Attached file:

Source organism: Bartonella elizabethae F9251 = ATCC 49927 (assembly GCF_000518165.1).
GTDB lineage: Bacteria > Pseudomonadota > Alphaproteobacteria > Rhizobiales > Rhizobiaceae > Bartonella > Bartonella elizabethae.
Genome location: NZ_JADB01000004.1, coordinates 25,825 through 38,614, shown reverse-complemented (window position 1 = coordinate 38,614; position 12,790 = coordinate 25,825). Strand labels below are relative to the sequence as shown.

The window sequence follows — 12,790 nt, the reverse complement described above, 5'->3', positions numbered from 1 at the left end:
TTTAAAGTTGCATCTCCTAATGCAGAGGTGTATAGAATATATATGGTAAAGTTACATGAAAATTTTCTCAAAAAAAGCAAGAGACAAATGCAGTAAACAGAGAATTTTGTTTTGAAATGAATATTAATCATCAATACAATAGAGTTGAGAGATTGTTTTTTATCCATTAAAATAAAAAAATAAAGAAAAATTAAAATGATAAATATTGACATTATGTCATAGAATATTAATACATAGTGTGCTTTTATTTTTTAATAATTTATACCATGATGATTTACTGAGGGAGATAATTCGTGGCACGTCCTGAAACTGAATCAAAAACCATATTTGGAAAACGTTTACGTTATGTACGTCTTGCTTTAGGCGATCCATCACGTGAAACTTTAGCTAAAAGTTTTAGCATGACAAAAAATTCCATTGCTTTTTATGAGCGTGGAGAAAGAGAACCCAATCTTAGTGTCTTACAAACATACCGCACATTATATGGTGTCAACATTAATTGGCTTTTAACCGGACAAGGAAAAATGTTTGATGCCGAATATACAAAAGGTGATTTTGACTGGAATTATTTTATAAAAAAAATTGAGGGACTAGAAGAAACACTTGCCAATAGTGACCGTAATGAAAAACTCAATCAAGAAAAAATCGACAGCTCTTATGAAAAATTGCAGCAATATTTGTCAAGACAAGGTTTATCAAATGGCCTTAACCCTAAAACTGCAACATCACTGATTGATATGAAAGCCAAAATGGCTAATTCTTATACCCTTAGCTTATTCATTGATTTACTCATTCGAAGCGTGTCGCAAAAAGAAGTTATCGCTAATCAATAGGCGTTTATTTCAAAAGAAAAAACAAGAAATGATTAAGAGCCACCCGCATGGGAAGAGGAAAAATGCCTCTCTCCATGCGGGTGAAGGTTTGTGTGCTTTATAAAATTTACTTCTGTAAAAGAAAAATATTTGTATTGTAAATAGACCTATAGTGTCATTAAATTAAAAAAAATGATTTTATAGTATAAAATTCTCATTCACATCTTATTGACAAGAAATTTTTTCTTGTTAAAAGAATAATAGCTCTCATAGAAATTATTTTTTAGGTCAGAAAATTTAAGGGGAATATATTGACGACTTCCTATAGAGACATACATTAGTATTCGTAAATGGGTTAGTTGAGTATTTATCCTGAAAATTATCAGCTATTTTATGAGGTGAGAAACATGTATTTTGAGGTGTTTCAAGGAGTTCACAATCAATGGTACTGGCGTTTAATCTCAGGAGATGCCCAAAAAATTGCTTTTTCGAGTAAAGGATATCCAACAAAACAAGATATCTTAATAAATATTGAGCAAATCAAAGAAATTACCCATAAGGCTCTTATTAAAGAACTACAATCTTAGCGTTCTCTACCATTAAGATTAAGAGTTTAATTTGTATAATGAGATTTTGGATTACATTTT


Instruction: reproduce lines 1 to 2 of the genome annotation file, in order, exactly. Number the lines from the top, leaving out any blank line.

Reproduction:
Source organism: Bartonella elizabethae F9251 = ATCC 49927 (assembly GCF_000518165.1).
GTDB lineage: Bacteria > Pseudomonadota > Alphaproteobacteria > Rhizobiales > Rhizobiaceae > Bartonella > Bartonella elizabethae.